She is completely honest about her life and doesn’t gloss over the ugly bits.  She gets very personal and it feels like you’re hanging out with her as she shares a bunch of stories about growing up and then moving to New York and getting into the business.

She doesn’t take herself seriously when it doesn’t matter, but is incredibly on target in the moments where she needs to be.  She came to realize a long time ago that what she has been able to do is a gift and she recognizes it all the time.

The back stories of things that didn’t go so well were really interesting.  I had seen both of her MTV moments where it looked like she was trying to make Paris Hilton and Britney Spears cry.  She came off looking like a total bitch (even though, hey… Paris Hilton) but the reality is that she was sort of set up.  I like when you get the other side of a media story and realize that you totally fed into the machine and were willing to believe what the entertainment news people told you to believe.

I laughed out loud a lot while reading this.  The kind of laughter where you think maybe you should pull over because it can’t be safe to be driving a car while shrieking and crying.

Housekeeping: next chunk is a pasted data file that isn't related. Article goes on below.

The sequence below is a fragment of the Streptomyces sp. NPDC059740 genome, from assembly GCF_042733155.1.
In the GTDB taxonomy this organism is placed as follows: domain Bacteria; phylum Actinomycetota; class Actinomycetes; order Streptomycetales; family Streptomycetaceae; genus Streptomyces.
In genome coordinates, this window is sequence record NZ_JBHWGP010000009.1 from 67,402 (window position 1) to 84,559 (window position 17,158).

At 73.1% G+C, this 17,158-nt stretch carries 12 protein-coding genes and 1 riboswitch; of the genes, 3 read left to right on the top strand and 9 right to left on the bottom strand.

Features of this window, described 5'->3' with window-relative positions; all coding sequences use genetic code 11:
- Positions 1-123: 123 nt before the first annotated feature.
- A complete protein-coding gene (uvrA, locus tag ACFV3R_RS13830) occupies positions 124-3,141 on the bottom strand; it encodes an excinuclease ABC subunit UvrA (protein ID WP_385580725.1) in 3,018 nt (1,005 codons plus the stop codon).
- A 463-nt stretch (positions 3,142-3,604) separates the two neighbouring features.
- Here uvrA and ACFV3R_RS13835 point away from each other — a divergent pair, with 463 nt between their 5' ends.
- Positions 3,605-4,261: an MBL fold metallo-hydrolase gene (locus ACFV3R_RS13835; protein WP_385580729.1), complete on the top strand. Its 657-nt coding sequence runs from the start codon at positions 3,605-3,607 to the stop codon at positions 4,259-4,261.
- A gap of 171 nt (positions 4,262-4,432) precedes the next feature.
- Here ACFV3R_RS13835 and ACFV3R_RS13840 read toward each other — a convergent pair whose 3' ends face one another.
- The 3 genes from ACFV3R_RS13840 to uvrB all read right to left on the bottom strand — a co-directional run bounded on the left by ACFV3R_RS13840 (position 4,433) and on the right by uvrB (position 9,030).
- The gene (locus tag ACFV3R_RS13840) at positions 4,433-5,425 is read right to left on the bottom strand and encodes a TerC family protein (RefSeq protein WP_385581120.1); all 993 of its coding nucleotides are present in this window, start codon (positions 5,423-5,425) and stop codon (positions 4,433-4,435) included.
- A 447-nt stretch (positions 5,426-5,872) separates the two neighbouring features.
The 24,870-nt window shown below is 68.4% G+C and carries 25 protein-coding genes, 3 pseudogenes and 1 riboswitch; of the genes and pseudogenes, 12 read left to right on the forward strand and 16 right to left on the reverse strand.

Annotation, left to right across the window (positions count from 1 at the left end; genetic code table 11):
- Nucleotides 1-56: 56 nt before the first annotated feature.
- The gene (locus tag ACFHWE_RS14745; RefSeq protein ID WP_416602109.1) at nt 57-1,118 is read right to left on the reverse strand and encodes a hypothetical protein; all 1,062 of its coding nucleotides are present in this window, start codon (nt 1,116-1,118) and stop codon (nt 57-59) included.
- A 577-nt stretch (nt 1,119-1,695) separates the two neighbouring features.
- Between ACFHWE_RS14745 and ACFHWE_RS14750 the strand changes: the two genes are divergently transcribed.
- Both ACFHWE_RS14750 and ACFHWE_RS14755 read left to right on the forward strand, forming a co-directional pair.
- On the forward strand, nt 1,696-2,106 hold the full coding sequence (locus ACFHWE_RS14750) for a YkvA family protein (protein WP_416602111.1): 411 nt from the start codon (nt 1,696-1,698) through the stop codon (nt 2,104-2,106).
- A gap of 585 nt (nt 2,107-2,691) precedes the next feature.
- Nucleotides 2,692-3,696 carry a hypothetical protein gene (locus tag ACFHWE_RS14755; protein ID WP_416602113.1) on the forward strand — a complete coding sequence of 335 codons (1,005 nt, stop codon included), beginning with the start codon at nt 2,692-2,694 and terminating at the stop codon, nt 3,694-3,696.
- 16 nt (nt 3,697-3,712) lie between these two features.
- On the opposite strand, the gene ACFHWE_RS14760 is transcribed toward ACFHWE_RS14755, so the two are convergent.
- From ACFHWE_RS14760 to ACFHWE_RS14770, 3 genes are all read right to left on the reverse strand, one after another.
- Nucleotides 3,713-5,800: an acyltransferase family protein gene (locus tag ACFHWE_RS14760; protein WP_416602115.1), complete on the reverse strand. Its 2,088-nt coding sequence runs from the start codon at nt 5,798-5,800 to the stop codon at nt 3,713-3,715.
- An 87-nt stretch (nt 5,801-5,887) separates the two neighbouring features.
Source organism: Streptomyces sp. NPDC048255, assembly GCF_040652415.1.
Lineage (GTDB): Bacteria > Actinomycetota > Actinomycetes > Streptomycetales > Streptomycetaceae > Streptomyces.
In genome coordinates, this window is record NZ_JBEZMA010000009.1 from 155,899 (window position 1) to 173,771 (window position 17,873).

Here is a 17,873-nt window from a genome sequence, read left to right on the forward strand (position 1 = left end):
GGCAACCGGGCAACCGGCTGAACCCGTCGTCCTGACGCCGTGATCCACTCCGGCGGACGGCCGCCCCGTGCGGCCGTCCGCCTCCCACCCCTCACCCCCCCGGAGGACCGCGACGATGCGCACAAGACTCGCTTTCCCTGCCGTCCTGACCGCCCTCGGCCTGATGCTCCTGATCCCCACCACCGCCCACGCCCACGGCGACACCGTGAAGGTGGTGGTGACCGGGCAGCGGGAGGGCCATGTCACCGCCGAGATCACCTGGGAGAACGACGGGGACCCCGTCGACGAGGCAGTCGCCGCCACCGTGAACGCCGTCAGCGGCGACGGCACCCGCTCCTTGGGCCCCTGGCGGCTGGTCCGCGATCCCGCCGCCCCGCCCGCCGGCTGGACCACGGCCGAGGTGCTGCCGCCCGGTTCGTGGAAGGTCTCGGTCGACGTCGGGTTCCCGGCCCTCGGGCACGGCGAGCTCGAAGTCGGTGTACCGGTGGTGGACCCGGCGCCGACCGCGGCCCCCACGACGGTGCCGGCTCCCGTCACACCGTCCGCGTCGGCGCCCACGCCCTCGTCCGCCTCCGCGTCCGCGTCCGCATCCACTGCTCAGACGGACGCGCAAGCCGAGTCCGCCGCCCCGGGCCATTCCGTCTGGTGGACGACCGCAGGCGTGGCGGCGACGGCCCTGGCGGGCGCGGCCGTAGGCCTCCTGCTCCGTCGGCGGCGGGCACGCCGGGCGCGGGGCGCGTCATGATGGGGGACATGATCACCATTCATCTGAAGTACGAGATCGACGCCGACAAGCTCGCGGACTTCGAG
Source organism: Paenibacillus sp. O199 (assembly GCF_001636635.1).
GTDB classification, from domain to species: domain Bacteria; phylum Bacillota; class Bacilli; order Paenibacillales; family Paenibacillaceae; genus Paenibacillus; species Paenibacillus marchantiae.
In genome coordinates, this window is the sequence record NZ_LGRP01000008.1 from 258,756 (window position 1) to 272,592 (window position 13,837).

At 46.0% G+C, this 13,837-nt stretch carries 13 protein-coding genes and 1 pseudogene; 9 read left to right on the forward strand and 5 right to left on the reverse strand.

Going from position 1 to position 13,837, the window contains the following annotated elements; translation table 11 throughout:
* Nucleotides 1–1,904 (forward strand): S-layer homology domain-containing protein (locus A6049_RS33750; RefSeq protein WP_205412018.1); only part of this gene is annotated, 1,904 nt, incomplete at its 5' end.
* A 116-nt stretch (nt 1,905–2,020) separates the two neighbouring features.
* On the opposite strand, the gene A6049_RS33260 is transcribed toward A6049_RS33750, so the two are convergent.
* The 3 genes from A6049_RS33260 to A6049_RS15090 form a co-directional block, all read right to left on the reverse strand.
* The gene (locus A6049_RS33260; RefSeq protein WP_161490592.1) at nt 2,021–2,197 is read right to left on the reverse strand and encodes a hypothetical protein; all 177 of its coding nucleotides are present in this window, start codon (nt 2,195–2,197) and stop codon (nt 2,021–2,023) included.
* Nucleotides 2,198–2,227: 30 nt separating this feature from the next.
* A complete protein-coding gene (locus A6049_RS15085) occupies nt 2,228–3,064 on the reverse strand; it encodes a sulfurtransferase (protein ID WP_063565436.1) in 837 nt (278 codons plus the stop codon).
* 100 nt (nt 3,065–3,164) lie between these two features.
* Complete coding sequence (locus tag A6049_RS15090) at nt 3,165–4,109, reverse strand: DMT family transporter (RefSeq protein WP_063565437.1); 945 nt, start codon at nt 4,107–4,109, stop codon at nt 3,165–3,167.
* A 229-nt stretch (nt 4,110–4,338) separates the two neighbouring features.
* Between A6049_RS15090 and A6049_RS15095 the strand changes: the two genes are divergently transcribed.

If you like her even a little bit, I recommend this and if you have the choice, get the audio version.  You know you want to hear her actual voice explain the difference between pee and pee-pee.

#1: The Hollow Chocolate Bunnies of the Apocalypse by Robert Rankin

Jack follows the fairy tale motif and heads to the city to seek his fortune.  He then almost immediately goes crazy because the city is filled with toys.  And not just any toys.  These toys are alive and they’re running the place.

Well, sort of.  The most important members of Toy Town are the humans.  And they aren’t just any humans: these are the humans from the nursery rhymes and fairy tales themselves and they make sure the toys know they’re just toys.  Mother Goose runs a brothel, Little Boy Blue owns a house of couture, and Little Tommy Tucker is the most popular rock star in Town.  He’s also the only rock star in Town, but that’s not the point.